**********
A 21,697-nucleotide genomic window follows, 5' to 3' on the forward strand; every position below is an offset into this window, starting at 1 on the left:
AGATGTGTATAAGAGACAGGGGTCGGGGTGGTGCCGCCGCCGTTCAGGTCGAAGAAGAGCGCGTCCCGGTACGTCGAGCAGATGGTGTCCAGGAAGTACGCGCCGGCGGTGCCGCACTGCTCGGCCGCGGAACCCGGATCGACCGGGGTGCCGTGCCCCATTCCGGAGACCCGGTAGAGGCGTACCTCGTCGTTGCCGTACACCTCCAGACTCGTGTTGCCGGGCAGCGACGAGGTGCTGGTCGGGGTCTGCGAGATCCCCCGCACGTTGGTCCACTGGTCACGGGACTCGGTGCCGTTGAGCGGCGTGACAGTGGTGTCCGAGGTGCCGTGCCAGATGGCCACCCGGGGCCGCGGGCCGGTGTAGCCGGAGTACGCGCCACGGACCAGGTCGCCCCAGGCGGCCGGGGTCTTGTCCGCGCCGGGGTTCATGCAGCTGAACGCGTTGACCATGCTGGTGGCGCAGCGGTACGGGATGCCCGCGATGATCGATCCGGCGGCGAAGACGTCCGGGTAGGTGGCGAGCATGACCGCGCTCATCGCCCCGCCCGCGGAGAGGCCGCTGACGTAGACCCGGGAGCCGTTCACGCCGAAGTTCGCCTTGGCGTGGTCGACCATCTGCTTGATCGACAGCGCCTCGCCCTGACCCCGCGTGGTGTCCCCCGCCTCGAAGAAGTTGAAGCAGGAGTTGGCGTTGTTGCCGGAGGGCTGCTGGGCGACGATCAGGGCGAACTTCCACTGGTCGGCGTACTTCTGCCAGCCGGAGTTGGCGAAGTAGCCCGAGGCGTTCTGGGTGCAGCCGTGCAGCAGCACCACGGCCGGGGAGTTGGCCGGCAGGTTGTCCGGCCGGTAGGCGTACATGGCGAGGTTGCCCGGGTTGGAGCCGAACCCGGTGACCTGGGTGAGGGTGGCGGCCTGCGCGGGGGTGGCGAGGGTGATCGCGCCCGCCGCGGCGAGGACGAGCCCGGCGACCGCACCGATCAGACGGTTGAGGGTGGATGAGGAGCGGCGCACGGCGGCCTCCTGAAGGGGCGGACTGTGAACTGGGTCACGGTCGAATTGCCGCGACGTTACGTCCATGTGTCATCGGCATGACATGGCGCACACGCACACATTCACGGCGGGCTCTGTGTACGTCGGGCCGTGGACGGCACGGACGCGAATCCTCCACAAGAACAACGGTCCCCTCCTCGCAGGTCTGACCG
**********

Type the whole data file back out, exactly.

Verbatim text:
A 21,697-nucleotide genomic window follows, 5' to 3' on the forward strand; every position below is an offset into this window, starting at 1 on the left:
AGATGTGTATAAGAGACAGGGGTCGGGGTGGTGCCGCCGCCGTTCAGGTCGAAGAAGAGCGCGTCCCGGTACGTCGAGCAGATGGTGTCCAGGAAGTACGCGCCGGCGGTGCCGCACTGCTCGGCCGCGGAACCCGGATCGACCGGGGTGCCGTGCCCCATTCCGGAGACCCGGTAGAGGCGTACCTCGTCGTTGCCGTACACCTCCAGACTCGTGTTGCCGGGCAGCGACGAGGTGCTGGTCGGGGTCTGCGAGATCCCCCGCACGTTGGTCCACTGGTCACGGGACTCGGTGCCGTTGAGCGGCGTGACAGTGGTGTCCGAGGTGCCGTGCCAGATGGCCACCCGGGGCCGCGGGCCGGTGTAGCCGGAGTACGCGCCACGGACCAGGTCGCCCCAGGCGGCCGGGGTCTTGTCCGCGCCGGGGTTCATGCAGCTGAACGCGTTGACCATGCTGGTGGCGCAGCGGTACGGGATGCCCGCGATGATCGATCCGGCGGCGAAGACGTCCGGGTAGGTGGCGAGCATGACCGCGCTCATCGCCCCGCCCGCGGAGAGGCCGCTGACGTAGACCCGGGAGCCGTTCACGCCGAAGTTCGCCTTGGCGTGGTCGACCATCTGCTTGATCGACAGCGCCTCGCCCTGACCCCGCGTGGTGTCCCCCGCCTCGAAGAAGTTGAAGCAGGAGTTGGCGTTGTTGCCGGAGGGCTGCTGGGCGACGATCAGGGCGAACTTCCACTGGTCGGCGTACTTCTGCCAGCCGGAGTTGGCGAAGTAGCCCGAGGCGTTCTGGGTGCAGCCGTGCAGCAGCACCACGGCCGGGGAGTTGGCCGGCAGGTTGTCCGGCCGGTAGGCGTACATGGCGAGGTTGCCCGGGTTGGAGCCGAACCCGGTGACCTGGGTGAGGGTGGCGGCCTGCGCGGGGGTGGCGAGGGTGATCGCGCCCGCCGCGGCGAGGACGAGCCCGGCGACCGCACCGATCAGACGGTTGAGGGTGGATGAGGAGCGGCGCACGGCGGCCTCCTGAAGGGGCGGACTGTGAACTGGGTCACGGTCGAATTGCCGCGACGTTACGTCCATGTGTCATCGGCATGACATGGCGCACACGCACACATTCACGGCGGGCTCTGTGTACGTCGGGCCGTGGACGGCACGGACGCGAATCCTCCACAAGAACAACGGTCCCCTCCTCGCAGGTCTGACCG